Coagulation Going Viral: Wisdom to Draw from Herpes Simplex Virus-1 Investigation

By Tseday Zewdu Tegegn, PhD Student, Pryzdial Lab

Cardio- and cerebro-vascular diseases remain the leading causes of death worldwide. These pathologies are strongly linked to a skewed balance between the two physiological mechanisms, clot-formation and dissolution. These processes must be carefully controlled to maintain healthy vessels and blood circulation. When blood clots are formed to stop excess bleeding, they keep us alive! However, when the clot formation process fails to stop and too much of it persists, there can be fatal consequences such as heart attacks and strokes.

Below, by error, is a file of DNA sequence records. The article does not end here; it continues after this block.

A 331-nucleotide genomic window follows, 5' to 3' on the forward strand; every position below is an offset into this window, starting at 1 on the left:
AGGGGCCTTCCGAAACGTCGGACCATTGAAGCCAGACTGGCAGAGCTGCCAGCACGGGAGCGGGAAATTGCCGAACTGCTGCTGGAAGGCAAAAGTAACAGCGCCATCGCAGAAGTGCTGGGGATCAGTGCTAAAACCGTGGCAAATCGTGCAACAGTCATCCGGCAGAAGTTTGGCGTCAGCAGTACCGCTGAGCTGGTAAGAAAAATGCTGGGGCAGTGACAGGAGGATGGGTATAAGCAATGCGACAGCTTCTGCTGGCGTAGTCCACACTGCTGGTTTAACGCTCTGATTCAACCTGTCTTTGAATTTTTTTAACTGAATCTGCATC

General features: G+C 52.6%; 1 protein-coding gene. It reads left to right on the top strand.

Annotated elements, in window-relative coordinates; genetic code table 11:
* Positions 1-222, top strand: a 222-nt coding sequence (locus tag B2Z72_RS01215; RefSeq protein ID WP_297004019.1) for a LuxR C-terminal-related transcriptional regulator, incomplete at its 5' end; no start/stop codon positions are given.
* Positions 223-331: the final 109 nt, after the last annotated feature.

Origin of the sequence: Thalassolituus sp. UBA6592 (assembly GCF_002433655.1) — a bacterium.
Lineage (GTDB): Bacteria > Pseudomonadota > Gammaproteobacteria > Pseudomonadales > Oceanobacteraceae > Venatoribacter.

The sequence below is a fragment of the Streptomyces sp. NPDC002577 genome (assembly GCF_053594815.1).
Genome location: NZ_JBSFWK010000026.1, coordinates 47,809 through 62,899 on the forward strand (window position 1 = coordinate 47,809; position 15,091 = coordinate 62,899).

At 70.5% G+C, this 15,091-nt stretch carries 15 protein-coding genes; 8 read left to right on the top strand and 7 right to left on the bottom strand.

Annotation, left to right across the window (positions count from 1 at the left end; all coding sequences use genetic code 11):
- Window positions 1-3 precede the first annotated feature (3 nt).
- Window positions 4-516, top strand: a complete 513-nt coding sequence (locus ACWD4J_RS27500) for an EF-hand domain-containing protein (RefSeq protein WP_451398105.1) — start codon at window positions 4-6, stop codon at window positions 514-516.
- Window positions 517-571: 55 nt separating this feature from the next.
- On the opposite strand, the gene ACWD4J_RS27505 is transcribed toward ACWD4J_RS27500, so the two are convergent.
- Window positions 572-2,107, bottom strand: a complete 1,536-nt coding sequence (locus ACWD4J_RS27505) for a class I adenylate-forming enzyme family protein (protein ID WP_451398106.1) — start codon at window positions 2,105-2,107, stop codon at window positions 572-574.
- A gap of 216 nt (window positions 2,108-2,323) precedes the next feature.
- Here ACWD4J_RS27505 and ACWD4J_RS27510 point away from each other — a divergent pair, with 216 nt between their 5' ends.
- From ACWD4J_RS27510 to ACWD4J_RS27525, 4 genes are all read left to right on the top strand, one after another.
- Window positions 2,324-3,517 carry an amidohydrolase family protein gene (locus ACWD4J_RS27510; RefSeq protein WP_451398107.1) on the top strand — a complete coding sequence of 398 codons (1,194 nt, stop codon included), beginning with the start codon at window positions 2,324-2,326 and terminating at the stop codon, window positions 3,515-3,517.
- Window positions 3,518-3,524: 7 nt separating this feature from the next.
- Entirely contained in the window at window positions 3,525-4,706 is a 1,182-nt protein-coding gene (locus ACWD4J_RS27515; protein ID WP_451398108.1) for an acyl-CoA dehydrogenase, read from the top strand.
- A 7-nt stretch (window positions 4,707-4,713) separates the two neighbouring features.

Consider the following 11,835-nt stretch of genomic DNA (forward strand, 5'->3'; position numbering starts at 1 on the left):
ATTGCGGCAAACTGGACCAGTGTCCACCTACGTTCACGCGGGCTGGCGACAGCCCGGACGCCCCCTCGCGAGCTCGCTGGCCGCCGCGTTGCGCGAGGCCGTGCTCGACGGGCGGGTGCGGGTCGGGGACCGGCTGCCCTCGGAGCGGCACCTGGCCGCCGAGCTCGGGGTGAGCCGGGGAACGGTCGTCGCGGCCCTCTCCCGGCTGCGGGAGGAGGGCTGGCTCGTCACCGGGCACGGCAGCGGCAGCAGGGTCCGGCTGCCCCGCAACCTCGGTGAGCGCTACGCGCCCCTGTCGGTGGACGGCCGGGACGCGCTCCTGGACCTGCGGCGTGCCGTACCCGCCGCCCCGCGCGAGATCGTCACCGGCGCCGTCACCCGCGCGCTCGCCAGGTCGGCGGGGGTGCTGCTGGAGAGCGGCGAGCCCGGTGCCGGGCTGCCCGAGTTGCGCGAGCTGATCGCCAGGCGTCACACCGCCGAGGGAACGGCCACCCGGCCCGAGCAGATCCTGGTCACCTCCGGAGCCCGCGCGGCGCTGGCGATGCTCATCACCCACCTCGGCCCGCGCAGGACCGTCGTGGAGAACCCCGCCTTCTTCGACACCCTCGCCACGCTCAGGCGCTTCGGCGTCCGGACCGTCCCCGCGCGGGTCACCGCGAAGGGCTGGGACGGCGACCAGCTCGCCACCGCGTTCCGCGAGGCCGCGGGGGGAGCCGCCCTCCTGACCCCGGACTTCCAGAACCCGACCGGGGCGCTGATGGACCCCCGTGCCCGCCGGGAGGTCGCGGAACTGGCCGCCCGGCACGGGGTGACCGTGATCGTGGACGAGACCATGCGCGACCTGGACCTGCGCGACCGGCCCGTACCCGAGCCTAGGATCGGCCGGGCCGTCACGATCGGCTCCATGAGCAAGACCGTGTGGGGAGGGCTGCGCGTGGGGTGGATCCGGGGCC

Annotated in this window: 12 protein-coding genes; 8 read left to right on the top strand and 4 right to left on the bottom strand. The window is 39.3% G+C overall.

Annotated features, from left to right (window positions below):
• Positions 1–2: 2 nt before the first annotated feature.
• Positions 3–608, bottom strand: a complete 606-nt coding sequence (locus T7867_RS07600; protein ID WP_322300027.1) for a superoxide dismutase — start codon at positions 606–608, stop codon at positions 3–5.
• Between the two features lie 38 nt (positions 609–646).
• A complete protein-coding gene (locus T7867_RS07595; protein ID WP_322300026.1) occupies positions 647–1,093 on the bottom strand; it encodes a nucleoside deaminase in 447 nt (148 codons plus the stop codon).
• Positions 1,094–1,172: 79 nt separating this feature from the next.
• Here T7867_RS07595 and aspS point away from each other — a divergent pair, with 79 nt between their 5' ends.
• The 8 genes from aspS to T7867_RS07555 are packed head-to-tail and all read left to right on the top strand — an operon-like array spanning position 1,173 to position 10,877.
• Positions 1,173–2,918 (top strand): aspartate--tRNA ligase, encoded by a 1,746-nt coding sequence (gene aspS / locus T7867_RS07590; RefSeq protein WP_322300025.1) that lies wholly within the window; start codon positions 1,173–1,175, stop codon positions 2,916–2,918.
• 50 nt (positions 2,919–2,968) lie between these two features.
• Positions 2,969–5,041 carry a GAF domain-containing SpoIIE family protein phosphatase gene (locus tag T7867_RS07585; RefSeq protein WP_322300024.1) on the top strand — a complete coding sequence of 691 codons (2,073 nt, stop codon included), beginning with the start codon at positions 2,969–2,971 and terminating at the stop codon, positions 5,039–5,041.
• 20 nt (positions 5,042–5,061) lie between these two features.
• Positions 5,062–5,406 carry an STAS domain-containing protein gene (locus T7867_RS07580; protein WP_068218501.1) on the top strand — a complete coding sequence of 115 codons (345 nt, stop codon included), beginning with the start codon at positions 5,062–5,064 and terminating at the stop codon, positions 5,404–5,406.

Many factors contribute to clot-formation and persistence. Often overlooked agents like viruses have a track record of association with the disruption of blood clotting mechanisms. Thus, they can contribute to cardiovascular diseases, including myocardial infarction, atherosclerosis, thrombosis, and bleeding. As examples, herpes simplex virus (HSV), human immunodeficiency virus (HIV), hepatitis C virus, Ebola virus, and dengue virus infections have been reported in multiple cardiovascular pathologies. Viral infections have been major global health threat throughout history of mankind. Like no other time, this fact is apparent and pressing as the SARS-CoV-2 pandemic limits our daily function as a society.